Using version managers and virtual environments


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It’s a new year and 2015 was a blast for me. I successfully ticked every item on my list for 2015 and I had even more that I hadn’t expected from the start of the year. In July, I got an email from PacktPub about reviewing a book on building GUIs with Python. The opportunity was influenced by the article I’d written on the subject and I’m glad I did. The book was completed and published in December and I got really excited to see that I’m a part of something that’ll impact the lives of people around the world. It is available on Amazon and PacktPub and I urge you to grab a copy as there’s so much to learn from it.

I had to let that out to share my excitement, and happy new years by the way. One of the things that impacted my productivity last year was using version managers which made working with various tools a lot easier.

I mostly work with JavaScript, Ruby, and Python and each of these languages have different versions that can be used on different projects I work on. For Python the version difference isn’t so big and doesn’t change so often. There is python2 and python3 and in various projects I’m either having to use 2.7 or 3.5 each of which have their own packages and modules. Both versions of Python can be installed with 2.7 being run with the python binary and 3.5 with python3. This seemed fine to me for so long till I started installing wrong packages with pip. I’d use pip for python2 when I really need python3. Remembering to type pip3 all the time was so not fun. I don’t use python on the web and I think it would have been a bigger nightmare for me if I kept on using it that way with the web.

The solution for the python2, python3 issue as well as package management in python was to use virtualenv which simply just needs to be activated for each version we want. Having it this way there’s no limit to the python versions that we can have including 2.5, 2.6, 2.7, 3.3, 3.5.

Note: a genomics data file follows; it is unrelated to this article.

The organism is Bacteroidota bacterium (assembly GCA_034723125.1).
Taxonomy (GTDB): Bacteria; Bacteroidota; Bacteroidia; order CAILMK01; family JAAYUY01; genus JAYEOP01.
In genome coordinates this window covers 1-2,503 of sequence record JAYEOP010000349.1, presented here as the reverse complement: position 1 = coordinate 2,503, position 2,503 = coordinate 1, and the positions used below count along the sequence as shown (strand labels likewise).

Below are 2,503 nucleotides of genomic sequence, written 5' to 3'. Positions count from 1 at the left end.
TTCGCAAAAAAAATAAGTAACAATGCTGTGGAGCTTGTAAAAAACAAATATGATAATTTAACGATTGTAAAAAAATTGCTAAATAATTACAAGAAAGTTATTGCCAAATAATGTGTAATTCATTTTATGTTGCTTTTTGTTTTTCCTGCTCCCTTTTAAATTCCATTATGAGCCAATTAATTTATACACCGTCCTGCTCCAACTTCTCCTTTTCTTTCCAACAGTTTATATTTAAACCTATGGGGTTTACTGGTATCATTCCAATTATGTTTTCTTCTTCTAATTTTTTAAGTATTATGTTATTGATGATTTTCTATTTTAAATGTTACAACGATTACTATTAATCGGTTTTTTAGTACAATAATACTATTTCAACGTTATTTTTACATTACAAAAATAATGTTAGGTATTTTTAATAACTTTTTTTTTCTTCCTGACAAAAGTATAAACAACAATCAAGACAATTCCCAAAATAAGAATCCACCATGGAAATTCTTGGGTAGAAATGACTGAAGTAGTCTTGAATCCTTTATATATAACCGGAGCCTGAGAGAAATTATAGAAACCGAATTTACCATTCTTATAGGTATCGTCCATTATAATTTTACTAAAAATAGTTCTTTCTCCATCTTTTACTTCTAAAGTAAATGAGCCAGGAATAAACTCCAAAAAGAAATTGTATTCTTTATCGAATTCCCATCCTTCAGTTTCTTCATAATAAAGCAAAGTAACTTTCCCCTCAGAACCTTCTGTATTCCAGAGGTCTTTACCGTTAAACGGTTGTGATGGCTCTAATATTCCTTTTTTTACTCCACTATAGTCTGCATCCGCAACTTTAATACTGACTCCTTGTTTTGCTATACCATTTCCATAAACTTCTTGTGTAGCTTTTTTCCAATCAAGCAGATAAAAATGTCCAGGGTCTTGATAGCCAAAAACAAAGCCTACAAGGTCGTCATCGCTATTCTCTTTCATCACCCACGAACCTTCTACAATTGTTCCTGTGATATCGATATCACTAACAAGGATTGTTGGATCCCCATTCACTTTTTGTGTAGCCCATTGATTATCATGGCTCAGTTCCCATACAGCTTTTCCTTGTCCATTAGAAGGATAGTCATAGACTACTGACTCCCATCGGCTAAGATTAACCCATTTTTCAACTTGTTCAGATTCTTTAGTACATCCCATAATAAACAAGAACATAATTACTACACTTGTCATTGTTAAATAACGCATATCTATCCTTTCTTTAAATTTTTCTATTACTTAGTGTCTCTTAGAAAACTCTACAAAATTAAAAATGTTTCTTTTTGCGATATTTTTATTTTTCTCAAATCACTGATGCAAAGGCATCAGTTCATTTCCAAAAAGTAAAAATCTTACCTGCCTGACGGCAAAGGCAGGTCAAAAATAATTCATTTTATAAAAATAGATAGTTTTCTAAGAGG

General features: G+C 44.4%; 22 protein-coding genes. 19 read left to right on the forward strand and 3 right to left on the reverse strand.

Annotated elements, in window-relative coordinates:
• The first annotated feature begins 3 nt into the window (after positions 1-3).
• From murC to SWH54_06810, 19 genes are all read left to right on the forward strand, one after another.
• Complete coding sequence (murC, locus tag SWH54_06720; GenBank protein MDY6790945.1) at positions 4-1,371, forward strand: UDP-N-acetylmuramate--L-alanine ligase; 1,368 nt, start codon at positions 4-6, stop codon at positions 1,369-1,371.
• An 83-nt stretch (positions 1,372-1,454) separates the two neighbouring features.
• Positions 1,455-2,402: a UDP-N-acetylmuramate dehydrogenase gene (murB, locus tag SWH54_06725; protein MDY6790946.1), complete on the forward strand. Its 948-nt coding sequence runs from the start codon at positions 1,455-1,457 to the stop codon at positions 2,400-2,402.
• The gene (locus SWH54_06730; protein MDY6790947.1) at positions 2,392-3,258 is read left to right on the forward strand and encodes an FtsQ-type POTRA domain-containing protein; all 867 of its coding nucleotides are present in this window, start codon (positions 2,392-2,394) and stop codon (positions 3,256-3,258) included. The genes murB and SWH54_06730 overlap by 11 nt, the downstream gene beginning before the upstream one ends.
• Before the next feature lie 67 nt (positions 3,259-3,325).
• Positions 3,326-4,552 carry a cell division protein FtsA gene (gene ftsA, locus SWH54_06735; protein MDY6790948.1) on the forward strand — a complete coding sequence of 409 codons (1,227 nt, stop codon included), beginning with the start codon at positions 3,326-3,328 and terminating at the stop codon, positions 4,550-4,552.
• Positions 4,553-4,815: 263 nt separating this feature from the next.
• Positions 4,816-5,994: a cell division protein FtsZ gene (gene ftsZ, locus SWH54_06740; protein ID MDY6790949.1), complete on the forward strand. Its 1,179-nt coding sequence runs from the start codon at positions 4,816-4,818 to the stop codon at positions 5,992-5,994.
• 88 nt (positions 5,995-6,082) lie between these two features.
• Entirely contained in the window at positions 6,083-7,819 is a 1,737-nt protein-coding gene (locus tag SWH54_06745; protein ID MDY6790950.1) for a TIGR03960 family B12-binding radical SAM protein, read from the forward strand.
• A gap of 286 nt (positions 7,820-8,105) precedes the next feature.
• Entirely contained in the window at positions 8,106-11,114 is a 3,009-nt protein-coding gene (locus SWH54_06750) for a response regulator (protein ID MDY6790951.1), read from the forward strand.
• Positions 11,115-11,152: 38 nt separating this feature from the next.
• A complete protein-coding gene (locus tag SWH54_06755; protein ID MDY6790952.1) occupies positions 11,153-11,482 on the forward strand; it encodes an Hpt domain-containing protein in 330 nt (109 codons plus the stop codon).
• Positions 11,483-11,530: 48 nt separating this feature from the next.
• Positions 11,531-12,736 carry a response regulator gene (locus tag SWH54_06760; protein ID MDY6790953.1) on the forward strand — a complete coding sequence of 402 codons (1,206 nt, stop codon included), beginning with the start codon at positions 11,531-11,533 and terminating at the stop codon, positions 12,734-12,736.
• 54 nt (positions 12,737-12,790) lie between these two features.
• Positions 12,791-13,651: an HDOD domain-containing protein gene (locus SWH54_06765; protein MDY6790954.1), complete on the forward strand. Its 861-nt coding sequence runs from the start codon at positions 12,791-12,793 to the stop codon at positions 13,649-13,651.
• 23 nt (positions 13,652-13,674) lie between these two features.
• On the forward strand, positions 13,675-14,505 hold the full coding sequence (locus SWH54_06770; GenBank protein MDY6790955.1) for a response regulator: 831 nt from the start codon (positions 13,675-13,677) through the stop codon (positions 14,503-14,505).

Ruby has more minor releases and when building rails applications or other ruby applications, we rely on the version for the operations and gems that we use. Usually gems are stored in ~/.gem directory but we could manage them easily per version with rvm, rbenv, or chruby. I use and prefer rbenv.

With the popularity of node on the web today, almost every JavaScript framework relies on it. I was working on an ember project where version 0.12 was used and I had version 5.1 installed. At first I thought I’d just update all it’s npm modules to work with 5.1. It was a hectic task but I went on with it anyway. At first it seemed like success but I hit a block not too long within the project and I learned about nvm. Nvm has since made it easy for me to manage packages for 0.12, 5.1, and 5.3. I also have a io.js 3.3 among my nvm versions making it easy to just juggle on my desired environment per project.

Why you should use them

In a recent post I discussed the 5s on productive maintenance and while explaining seiton which means tidiness I quoted

A place for everything and everything in its place

The primary goal of virtual environments are to be able to create any environment for different projects with ease and the ultimate goal is tidiness. This is the same with version managers

Setting up NVM, Rbenv, and VirtualEnv

To set up nvm you need to have a version of node and npm running on the system to install it globally after which all npm packages will be installed on nvm versions. For a global install of nvm

npm install -g npm

To view versions of node or iojs available for install:

nvm ls-remote

versions you have installed

nvm ls

and more info can be found with nvm help. For each version activated, the $PATH is updated to use binaries from within that version. I’ve heard nvm isn’t available for Windows users but I don’t know how true that is.

To install Rbenv in OS X 10.11 you should follow this guide and this for Ubuntu. Gorails have some of the best and most updated guides on how to do this so make sure to check there.

For Virtualenv with python you can follow this guide to install, enter your virtual environment folder and use:

source bin/activate

and to deactivate when you are in the environment the deactivate command is always available.

If you aren’t already using them then you should give them a try to improve your productivity in 2016.


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